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Ovid (2709)

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Stuff with the Perl Foundation. A couple of patches in the Perl core. A few CPAN modules. That about sums it up.

Journal of Ovid (2709)

Friday August 29, 2008
10:52 AM

I am not you. Please keep that in mind.

[ #37305 ]

You know, it's OK to suggest that I do X instead of Y. There's a good chance that I'll agree with you. However, there's also a damned good chance that I have a reason for doing Y. These might be legacy, environment, personal, whatever. At the end of the day, if I insist upon continuing to do Y, deal with it. Why do people who don't feel obligated to help me still seemingly feel obligated to tell me what I'm doing wrong?

Case in point: I've had some people tell me, in no uncertain terms, that I shouldn't write Test::Aggregate the way I chose to write it. They raised some fair points and had valid concerns. I have a test suite which now takes almost an hour without it. It takes 21 minutes with it. I have reasons for this choice. We've sometimes been frustrated with it, but I don't think anyone on our team would give it up. If you don't like my decisions, don't make 'em yourself.

Some people don't understand why I don't sprinkle magical pixie programming dust and just make my code perform better. I challenge them to come here and let's find out what dust they're snorting. It's not always the case that you can just make things work the way you want them. You have to compromise, but I am astonished at purists who readily acknowledge many areas where "good enough" is appropriate, so long as it's not an area they care about. Just because a problem isn't obviously NP-complete doesn't mean that you are always able to have perfect solutions.

We work in different environments. We face different challenges. They aren't always technical ones, either. It's OK to tell someone to "quit" if they're being asked to do something unethical. It's NOT OK to tell someone to quit just because their company is afraid to upgrade the MySQL database to the latest version. And yet this is the sort of asinine response I often see when someone is asking for help. (Ever think that the programmer might have a husband and kids and it's the only job in a small town?)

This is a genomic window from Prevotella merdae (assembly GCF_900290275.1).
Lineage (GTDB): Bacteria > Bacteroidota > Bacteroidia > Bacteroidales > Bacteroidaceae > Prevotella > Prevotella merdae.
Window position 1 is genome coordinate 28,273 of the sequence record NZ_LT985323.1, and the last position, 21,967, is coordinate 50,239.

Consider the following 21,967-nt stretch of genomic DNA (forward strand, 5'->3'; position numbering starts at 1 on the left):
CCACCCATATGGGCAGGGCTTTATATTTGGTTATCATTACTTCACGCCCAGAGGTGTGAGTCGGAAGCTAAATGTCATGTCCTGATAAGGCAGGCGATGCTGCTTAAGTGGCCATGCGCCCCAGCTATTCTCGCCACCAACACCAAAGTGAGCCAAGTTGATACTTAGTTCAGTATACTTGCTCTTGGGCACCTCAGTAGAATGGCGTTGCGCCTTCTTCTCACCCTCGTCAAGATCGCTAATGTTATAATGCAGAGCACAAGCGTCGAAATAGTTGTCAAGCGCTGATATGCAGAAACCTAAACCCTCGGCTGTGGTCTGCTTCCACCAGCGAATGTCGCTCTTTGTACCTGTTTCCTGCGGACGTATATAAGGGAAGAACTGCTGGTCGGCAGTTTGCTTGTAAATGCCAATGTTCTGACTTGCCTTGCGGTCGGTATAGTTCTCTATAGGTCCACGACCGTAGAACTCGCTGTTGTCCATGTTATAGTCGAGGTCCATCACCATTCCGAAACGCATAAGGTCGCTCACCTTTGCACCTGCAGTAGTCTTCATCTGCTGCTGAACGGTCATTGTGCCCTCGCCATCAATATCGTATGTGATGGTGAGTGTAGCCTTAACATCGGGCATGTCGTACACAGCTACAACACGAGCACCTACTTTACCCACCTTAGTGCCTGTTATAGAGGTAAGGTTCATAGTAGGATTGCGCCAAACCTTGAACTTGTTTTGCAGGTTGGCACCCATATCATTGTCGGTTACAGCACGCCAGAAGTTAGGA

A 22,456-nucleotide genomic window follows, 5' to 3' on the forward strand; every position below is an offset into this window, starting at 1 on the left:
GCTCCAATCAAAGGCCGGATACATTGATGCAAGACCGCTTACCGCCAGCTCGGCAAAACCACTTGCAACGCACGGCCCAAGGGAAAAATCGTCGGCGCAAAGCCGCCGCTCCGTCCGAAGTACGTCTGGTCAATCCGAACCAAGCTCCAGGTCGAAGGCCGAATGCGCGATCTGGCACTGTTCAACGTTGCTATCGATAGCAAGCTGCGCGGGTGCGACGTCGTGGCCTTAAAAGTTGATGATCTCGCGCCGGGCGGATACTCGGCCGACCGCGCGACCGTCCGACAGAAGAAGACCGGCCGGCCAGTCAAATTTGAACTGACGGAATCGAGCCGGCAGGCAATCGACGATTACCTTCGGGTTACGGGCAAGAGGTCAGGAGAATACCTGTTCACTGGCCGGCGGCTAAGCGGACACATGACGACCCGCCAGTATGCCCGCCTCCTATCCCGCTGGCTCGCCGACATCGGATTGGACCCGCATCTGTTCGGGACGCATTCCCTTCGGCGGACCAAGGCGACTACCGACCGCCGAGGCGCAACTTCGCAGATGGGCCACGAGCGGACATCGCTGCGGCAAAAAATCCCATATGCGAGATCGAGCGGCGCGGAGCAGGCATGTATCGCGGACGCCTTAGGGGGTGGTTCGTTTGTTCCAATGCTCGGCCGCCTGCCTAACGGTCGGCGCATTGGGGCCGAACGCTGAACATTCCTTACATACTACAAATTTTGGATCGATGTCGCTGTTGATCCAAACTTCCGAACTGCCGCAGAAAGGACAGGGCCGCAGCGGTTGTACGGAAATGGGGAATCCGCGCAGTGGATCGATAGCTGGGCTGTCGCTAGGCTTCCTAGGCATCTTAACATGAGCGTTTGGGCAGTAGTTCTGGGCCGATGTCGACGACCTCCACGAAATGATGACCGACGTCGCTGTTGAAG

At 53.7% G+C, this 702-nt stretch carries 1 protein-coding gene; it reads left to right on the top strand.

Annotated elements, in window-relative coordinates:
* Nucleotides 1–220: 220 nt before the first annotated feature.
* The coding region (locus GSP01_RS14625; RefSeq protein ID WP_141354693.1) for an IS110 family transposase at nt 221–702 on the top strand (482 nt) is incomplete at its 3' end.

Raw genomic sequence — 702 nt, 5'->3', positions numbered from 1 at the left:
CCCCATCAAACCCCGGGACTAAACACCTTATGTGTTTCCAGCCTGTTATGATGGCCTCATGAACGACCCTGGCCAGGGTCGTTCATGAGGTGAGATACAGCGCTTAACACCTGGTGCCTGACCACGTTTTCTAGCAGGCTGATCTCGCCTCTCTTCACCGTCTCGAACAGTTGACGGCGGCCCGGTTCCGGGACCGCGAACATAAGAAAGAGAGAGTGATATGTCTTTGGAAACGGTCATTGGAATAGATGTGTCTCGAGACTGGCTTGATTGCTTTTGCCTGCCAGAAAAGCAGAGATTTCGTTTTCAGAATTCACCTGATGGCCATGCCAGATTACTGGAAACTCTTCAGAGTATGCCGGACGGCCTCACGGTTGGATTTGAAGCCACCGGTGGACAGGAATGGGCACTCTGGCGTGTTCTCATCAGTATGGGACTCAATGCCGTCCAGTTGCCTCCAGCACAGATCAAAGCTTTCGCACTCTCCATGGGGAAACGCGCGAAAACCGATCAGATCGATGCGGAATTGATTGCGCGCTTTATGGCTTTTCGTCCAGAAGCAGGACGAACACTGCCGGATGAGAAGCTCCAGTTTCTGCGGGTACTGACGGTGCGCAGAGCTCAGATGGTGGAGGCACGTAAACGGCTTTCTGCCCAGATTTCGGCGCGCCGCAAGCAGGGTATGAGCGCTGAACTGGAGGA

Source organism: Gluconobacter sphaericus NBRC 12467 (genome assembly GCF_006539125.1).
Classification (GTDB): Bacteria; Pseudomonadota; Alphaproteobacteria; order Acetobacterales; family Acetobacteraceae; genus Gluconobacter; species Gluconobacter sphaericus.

If someone needs help, it's OK to make suggestions, but for cryin' out loud, get off your damned high horse when you condescendingly tell them "you're doing it wrong".

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  • There's this zero-tolerance attitude many coders exhibit which only allows perfect code which might work in the lab, but as soon as you throw it into production environments problems surface. And often nobody's willing to change the implementation because it would involve a workaround which might break the perfect design. Telling somebody that the database you've been using for the last 10 years is the culprit and you should switch to another one (just to make this one module work correctly) is just plain
    • Funny you should mention PHP because I was thinking about a blog post defending PHP programmers. At the end of the day, those people who rip on PHP (and its programmers), are often bad about asking why it's so successful. Many people rail against the issues with PHP, but I doubt that most, if any, of them have produced perfect code. Hell, we're Perl programmers. We might defend lack of method and subroutine signatures because "that method is deep in the system and can't get bad arguments", but that's a

  • I still have in my mind some sort of graphical test tool for Perl, but I don't know what I quite want it to do and what new features, techniques, and consequences would come out of it.

    Test::Aggregate certainly comes out of the consequences of mainstream Perl testing and the framework that most everyone uses. It's what works right now: "Do what you can, with what you have, where you are".

    Without any goal or intention of actually implementing something new, if you started all over with whatever test harness y

    • Off the top of my head, there are a few things I would want. First, I'd want tests installed with modules. That would allow us to test our current installation, not just the module we intend to install.

      Second, I'd want a way to track tests over time. That would be difficult and I'm not sure how we would do it, but basically, if test some-cpan-module/t/foo.t fails in a particular way that we can live with and it fails in the same way after we upgrade other modules, we can at least have a controlled enviro